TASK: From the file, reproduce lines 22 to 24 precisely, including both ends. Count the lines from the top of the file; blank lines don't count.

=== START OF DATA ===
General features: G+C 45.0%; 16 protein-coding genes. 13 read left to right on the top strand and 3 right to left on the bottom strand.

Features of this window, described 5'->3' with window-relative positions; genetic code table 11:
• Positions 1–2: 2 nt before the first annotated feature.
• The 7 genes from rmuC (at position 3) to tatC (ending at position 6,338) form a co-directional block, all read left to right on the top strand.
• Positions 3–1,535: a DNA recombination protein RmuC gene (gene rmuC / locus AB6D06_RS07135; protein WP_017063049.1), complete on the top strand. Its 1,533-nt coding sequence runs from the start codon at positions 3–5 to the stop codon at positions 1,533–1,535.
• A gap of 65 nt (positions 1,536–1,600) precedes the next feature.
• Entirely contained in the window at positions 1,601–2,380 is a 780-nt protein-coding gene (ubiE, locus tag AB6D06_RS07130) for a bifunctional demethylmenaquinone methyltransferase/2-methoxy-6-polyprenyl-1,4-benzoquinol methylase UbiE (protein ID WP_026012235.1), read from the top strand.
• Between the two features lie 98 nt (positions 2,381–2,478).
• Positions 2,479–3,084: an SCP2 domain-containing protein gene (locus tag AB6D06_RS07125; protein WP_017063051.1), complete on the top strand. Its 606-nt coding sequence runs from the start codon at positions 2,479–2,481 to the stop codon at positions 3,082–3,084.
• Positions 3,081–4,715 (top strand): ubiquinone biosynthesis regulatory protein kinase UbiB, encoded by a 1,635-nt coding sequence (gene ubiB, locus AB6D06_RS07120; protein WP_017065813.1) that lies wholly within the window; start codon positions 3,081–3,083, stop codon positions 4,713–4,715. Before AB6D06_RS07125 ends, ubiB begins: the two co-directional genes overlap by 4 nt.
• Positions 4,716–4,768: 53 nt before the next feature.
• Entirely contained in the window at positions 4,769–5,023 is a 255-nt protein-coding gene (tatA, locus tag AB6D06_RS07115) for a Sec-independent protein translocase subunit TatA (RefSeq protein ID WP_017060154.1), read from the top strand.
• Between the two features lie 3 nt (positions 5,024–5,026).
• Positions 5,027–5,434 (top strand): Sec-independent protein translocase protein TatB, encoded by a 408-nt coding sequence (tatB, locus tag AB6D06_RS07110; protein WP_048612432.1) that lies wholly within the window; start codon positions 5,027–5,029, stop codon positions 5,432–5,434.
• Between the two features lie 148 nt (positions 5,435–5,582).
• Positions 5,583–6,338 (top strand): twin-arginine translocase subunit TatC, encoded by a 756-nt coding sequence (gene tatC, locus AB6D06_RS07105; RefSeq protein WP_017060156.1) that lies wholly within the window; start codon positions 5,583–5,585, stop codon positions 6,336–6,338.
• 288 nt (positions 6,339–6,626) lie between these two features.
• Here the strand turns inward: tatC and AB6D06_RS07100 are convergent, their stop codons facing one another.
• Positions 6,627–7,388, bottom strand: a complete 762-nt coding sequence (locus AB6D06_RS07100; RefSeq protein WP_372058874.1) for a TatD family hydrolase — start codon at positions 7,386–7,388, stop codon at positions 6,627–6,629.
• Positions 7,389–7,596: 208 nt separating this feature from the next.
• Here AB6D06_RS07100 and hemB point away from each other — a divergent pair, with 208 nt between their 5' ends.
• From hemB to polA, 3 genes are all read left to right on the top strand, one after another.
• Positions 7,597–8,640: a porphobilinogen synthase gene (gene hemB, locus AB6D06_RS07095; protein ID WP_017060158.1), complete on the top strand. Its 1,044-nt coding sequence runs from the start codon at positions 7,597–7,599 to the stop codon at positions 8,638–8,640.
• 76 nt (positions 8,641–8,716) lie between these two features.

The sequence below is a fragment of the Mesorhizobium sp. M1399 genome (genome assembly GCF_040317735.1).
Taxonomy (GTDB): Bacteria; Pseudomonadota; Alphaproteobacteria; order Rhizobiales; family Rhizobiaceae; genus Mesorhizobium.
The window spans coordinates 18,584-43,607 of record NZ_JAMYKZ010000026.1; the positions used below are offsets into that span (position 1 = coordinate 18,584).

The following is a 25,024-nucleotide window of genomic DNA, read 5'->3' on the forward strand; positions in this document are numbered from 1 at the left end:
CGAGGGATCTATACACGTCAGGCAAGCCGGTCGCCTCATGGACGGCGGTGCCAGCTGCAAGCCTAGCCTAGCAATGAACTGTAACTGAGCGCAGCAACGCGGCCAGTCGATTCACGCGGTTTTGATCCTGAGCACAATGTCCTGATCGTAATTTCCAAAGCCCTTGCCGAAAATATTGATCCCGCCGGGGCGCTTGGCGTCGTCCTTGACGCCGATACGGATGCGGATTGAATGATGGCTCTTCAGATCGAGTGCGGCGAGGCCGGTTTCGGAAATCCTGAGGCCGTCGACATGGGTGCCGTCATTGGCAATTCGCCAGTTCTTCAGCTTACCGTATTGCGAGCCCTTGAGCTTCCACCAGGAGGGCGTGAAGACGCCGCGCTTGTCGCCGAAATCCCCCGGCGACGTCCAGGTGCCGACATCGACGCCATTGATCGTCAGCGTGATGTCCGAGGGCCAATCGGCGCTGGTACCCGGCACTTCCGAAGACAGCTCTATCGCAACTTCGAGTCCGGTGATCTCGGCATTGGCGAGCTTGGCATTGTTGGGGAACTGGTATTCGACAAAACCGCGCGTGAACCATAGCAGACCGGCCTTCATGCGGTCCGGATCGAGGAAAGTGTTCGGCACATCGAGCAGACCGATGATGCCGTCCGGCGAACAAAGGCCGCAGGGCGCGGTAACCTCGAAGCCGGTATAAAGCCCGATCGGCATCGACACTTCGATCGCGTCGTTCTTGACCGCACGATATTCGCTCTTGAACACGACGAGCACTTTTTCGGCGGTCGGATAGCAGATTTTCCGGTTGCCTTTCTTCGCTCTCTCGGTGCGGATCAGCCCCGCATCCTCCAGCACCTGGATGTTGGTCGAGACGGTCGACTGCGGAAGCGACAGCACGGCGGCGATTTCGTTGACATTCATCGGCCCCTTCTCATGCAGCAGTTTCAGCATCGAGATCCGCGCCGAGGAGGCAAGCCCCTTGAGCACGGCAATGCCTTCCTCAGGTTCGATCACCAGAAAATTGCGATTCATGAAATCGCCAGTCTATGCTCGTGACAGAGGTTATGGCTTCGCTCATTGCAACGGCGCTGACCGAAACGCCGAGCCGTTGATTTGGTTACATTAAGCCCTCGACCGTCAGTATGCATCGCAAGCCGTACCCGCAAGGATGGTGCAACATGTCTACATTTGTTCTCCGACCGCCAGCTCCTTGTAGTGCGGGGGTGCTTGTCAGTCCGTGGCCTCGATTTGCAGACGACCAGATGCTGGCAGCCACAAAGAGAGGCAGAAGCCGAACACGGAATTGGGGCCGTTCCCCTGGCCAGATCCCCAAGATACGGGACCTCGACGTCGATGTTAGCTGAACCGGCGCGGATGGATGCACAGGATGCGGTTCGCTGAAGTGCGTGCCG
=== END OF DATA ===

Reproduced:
• From hemB to polA, 3 genes are all read left to right on the top strand, one after another.
• Positions 7,597–8,640: a porphobilinogen synthase gene (gene hemB, locus AB6D06_RS07095; protein ID WP_017060158.1), complete on the top strand. Its 1,044-nt coding sequence runs from the start codon at positions 7,597–7,599 to the stop codon at positions 8,638–8,640.
• 76 nt (positions 8,641–8,716) lie between these two features.